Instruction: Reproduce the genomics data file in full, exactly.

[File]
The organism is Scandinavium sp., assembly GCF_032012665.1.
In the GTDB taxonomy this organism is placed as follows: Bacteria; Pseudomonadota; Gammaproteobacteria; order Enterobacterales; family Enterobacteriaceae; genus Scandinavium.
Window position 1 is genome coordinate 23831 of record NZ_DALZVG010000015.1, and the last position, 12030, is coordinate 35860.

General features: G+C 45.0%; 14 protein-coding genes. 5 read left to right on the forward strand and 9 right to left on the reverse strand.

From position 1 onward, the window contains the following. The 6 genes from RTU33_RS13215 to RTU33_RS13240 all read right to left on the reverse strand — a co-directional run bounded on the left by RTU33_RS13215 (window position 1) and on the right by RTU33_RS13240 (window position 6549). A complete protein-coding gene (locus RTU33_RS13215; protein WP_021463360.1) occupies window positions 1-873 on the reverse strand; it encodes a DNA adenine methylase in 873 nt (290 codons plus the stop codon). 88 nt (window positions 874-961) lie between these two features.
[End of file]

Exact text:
The organism is Scandinavium sp., assembly GCF_032012665.1.
In the GTDB taxonomy this organism is placed as follows: Bacteria; Pseudomonadota; Gammaproteobacteria; order Enterobacterales; family Enterobacteriaceae; genus Scandinavium.
Window position 1 is genome coordinate 23831 of record NZ_DALZVG010000015.1, and the last position, 12030, is coordinate 35860.

General features: G+C 45.0%; 14 protein-coding genes. 5 read left to right on the forward strand and 9 right to left on the reverse strand.

From position 1 onward, the window contains the following. The 6 genes from RTU33_RS13215 to RTU33_RS13240 all read right to left on the reverse strand — a co-directional run bounded on the left by RTU33_RS13215 (window position 1) and on the right by RTU33_RS13240 (window position 6549). A complete protein-coding gene (locus RTU33_RS13215; protein WP_021463360.1) occupies window positions 1-873 on the reverse strand; it encodes a DNA adenine methylase in 873 nt (290 codons plus the stop codon). 88 nt (window positions 874-961) lie between these two features.